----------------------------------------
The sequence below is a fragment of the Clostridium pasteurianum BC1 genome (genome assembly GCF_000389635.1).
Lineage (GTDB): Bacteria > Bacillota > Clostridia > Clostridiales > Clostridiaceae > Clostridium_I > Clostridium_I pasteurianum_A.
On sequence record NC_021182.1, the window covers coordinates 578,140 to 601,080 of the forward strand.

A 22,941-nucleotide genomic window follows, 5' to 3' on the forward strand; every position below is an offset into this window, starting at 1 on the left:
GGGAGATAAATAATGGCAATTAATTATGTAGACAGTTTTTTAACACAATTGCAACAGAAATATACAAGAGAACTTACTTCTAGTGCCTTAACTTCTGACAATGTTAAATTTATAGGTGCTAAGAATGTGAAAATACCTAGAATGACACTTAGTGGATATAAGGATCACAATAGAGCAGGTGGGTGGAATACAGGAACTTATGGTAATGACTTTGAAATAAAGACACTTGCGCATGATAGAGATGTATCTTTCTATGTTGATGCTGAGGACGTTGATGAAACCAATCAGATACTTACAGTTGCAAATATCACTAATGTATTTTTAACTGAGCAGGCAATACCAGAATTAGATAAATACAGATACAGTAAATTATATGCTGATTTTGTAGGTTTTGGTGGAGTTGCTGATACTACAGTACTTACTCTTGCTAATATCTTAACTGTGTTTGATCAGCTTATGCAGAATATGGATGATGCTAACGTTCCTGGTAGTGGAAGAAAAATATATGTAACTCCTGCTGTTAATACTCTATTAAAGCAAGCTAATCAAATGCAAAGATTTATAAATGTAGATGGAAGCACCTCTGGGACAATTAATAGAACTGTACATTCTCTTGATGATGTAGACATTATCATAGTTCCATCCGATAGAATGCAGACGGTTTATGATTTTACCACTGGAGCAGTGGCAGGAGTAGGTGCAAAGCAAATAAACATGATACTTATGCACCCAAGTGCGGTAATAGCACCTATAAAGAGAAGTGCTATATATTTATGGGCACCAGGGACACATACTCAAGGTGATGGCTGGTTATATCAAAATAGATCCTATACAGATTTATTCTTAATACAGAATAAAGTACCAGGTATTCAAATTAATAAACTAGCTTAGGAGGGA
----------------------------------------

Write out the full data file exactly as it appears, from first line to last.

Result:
The sequence below is a fragment of the Clostridium pasteurianum BC1 genome (genome assembly GCF_000389635.1).
Lineage (GTDB): Bacteria > Bacillota > Clostridia > Clostridiales > Clostridiaceae > Clostridium_I > Clostridium_I pasteurianum_A.
On sequence record NC_021182.1, the window covers coordinates 578,140 to 601,080 of the forward strand.

A 22,941-nucleotide genomic window follows, 5' to 3' on the forward strand; every position below is an offset into this window, starting at 1 on the left:
GGGAGATAAATAATGGCAATTAATTATGTAGACAGTTTTTTAACACAATTGCAACAGAAATATACAAGAGAACTTACTTCTAGTGCCTTAACTTCTGACAATGTTAAATTTATAGGTGCTAAGAATGTGAAAATACCTAGAATGACACTTAGTGGATATAAGGATCACAATAGAGCAGGTGGGTGGAATACAGGAACTTATGGTAATGACTTTGAAATAAAGACACTTGCGCATGATAGAGATGTATCTTTCTATGTTGATGCTGAGGACGTTGATGAAACCAATCAGATACTTACAGTTGCAAATATCACTAATGTATTTTTAACTGAGCAGGCAATACCAGAATTAGATAAATACAGATACAGTAAATTATATGCTGATTTTGTAGGTTTTGGTGGAGTTGCTGATACTACAGTACTTACTCTTGCTAATATCTTAACTGTGTTTGATCAGCTTATGCAGAATATGGATGATGCTAACGTTCCTGGTAGTGGAAGAAAAATATATGTAACTCCTGCTGTTAATACTCTATTAAAGCAAGCTAATCAAATGCAAAGATTTATAAATGTAGATGGAAGCACCTCTGGGACAATTAATAGAACTGTACATTCTCTTGATGATGTAGACATTATCATAGTTCCATCCGATAGAATGCAGACGGTTTATGATTTTACCACTGGAGCAGTGGCAGGAGTAGGTGCAAAGCAAATAAACATGATACTTATGCACCCAAGTGCGGTAATAGCACCTATAAAGAGAAGTGCTATATATTTATGGGCACCAGGGACACATACTCAAGGTGATGGCTGGTTATATCAAAATAGATCCTATACAGATTTATTCTTAATACAGAATAAAGTACCAGGTATTCAAATTAATAAACTAGCTTAGGAGGGA